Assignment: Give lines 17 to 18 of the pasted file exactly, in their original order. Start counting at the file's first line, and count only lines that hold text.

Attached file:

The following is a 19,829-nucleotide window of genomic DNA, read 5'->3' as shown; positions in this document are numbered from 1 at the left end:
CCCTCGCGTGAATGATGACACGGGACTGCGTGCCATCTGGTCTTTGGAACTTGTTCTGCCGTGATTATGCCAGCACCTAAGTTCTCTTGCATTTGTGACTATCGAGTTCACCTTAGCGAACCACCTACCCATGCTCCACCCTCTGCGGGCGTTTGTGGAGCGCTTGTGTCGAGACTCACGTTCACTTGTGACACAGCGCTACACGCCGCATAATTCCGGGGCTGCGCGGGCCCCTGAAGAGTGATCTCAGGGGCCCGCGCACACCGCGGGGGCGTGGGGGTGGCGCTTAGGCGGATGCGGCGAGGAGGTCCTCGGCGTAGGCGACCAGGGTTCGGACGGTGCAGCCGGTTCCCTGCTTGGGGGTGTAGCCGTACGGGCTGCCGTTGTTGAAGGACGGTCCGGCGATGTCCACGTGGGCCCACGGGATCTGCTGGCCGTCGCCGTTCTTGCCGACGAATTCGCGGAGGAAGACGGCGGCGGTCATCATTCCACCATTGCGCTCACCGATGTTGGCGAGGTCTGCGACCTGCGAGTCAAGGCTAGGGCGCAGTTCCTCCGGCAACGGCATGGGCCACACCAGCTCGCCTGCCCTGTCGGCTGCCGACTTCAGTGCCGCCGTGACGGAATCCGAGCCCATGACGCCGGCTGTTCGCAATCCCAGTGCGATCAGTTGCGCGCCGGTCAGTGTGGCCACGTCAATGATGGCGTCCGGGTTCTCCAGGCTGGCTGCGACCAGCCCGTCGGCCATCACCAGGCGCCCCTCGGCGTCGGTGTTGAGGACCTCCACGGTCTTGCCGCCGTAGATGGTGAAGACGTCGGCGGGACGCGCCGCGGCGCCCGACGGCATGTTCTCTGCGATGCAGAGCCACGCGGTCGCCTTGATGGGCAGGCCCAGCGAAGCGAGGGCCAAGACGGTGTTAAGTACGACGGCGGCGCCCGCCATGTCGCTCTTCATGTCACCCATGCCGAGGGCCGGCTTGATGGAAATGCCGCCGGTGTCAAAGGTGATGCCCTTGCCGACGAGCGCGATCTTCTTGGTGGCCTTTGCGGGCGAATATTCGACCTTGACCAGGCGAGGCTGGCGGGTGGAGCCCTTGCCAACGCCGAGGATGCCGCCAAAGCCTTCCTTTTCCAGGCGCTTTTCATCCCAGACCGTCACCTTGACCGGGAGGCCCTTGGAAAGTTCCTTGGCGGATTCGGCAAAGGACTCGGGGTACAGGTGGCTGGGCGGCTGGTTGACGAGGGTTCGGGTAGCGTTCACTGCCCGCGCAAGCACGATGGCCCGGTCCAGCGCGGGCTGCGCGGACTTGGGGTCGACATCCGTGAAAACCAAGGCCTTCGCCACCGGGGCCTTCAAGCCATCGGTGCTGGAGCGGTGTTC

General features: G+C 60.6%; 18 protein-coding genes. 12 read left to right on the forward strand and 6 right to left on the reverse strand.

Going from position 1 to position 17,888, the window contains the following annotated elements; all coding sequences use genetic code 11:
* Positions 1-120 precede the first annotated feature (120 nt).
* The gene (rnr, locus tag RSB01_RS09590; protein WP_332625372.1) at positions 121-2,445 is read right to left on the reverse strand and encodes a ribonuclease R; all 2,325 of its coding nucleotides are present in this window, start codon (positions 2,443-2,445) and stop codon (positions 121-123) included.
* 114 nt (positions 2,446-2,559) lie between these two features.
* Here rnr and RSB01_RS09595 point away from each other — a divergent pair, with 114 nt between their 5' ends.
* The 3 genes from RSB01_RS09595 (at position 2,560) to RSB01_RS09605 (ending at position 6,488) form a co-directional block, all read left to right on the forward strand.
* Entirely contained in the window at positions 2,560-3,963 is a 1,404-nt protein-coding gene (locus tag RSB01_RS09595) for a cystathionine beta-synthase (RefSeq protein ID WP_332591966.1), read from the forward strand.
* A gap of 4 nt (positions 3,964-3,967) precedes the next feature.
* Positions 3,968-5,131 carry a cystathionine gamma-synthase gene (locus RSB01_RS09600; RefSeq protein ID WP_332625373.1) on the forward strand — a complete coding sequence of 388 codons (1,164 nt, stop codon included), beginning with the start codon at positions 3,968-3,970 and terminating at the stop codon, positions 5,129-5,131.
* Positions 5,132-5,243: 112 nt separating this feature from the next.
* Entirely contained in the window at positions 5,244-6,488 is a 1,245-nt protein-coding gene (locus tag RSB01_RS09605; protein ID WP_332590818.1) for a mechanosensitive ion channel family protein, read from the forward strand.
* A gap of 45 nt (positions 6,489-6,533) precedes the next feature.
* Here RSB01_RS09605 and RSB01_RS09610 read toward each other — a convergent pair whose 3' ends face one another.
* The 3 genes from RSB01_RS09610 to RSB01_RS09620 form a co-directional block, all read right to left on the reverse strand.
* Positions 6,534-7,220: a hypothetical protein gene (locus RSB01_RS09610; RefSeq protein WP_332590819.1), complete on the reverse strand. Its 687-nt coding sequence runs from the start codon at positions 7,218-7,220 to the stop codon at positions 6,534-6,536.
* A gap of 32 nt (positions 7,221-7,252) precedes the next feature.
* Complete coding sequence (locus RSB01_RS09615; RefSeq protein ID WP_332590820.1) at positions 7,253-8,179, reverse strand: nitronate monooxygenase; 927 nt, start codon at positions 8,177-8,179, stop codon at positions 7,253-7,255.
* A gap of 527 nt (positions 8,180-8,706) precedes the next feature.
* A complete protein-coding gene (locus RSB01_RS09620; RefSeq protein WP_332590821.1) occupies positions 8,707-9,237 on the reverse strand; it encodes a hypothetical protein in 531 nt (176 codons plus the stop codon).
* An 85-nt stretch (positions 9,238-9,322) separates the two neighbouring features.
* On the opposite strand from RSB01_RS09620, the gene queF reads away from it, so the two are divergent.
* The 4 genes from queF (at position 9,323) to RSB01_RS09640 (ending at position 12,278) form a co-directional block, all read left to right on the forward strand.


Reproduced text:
* The 3 genes from RSB01_RS09610 to RSB01_RS09620 form a co-directional block, all read right to left on the reverse strand.
* Positions 6,534-7,220: a hypothetical protein gene (locus RSB01_RS09610; RefSeq protein WP_332590819.1), complete on the reverse strand. Its 687-nt coding sequence runs from the start codon at positions 7,218-7,220 to the stop codon at positions 6,534-6,536.